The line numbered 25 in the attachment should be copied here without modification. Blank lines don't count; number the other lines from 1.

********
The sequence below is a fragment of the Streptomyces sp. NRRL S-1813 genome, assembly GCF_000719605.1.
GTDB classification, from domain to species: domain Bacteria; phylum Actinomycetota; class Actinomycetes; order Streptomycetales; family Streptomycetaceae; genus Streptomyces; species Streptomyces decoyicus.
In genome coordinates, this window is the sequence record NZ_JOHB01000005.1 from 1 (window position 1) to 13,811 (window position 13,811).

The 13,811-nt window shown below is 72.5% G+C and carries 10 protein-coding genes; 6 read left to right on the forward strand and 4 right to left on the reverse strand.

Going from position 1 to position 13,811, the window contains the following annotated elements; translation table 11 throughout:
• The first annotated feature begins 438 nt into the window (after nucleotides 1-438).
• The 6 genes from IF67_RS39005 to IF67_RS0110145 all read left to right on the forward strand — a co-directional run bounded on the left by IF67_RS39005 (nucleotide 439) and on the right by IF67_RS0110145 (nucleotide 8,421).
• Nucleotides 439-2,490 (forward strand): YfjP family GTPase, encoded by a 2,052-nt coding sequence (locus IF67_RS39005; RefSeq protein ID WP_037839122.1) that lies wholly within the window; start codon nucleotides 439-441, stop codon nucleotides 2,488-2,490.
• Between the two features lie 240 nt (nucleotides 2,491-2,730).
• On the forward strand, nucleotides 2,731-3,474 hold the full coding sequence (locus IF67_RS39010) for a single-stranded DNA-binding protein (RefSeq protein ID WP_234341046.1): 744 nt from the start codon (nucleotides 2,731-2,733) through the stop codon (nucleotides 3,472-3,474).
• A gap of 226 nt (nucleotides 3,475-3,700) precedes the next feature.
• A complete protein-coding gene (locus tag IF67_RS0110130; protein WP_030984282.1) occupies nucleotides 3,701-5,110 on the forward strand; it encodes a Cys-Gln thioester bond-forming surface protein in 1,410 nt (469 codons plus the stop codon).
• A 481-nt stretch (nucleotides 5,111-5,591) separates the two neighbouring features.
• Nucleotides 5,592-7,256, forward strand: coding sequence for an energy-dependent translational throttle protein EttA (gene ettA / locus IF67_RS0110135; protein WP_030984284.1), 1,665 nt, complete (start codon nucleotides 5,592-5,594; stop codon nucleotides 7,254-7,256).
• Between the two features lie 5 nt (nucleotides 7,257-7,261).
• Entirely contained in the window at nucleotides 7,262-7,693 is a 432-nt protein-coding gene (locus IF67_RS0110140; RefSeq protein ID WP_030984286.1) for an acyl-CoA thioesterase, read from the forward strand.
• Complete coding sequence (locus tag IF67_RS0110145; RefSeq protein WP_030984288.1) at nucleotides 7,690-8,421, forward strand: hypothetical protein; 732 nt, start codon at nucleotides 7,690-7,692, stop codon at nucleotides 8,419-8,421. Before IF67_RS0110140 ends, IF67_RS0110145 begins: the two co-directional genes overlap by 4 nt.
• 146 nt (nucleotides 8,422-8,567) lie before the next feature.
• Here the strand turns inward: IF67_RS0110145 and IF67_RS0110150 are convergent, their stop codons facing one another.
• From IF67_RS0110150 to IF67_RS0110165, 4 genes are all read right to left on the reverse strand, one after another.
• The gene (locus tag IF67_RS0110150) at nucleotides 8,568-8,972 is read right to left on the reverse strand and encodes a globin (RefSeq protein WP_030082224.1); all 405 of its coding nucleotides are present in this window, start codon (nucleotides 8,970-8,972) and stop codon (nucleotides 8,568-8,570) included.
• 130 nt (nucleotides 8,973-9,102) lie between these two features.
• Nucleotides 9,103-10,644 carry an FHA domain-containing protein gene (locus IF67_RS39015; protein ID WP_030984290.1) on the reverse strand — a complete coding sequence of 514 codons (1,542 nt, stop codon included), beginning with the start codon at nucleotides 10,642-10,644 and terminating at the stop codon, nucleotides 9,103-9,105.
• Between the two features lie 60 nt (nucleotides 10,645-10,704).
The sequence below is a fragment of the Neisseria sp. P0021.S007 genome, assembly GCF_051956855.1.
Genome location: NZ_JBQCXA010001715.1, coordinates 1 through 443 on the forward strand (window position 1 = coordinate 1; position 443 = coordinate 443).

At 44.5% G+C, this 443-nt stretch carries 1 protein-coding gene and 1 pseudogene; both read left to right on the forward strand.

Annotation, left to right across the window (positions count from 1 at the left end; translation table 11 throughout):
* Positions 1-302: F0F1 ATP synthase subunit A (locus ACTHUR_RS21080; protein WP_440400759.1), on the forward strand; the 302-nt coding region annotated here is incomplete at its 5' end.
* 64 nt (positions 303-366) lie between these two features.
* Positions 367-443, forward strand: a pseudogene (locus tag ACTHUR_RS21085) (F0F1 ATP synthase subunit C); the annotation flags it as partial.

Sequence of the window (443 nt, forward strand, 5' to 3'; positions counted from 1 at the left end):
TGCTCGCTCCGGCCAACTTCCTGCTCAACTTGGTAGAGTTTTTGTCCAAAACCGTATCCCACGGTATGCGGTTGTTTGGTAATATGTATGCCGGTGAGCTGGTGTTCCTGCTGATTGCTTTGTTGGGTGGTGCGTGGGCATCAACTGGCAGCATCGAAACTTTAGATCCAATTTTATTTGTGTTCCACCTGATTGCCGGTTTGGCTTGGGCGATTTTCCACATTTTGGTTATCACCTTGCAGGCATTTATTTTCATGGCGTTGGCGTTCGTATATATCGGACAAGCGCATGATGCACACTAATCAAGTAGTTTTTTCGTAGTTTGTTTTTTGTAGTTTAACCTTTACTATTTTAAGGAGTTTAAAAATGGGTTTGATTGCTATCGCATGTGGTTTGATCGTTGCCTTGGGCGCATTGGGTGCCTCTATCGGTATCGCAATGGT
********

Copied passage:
The sequence below is a fragment of the Neisseria sp. P0021.S007 genome, assembly GCF_051956855.1.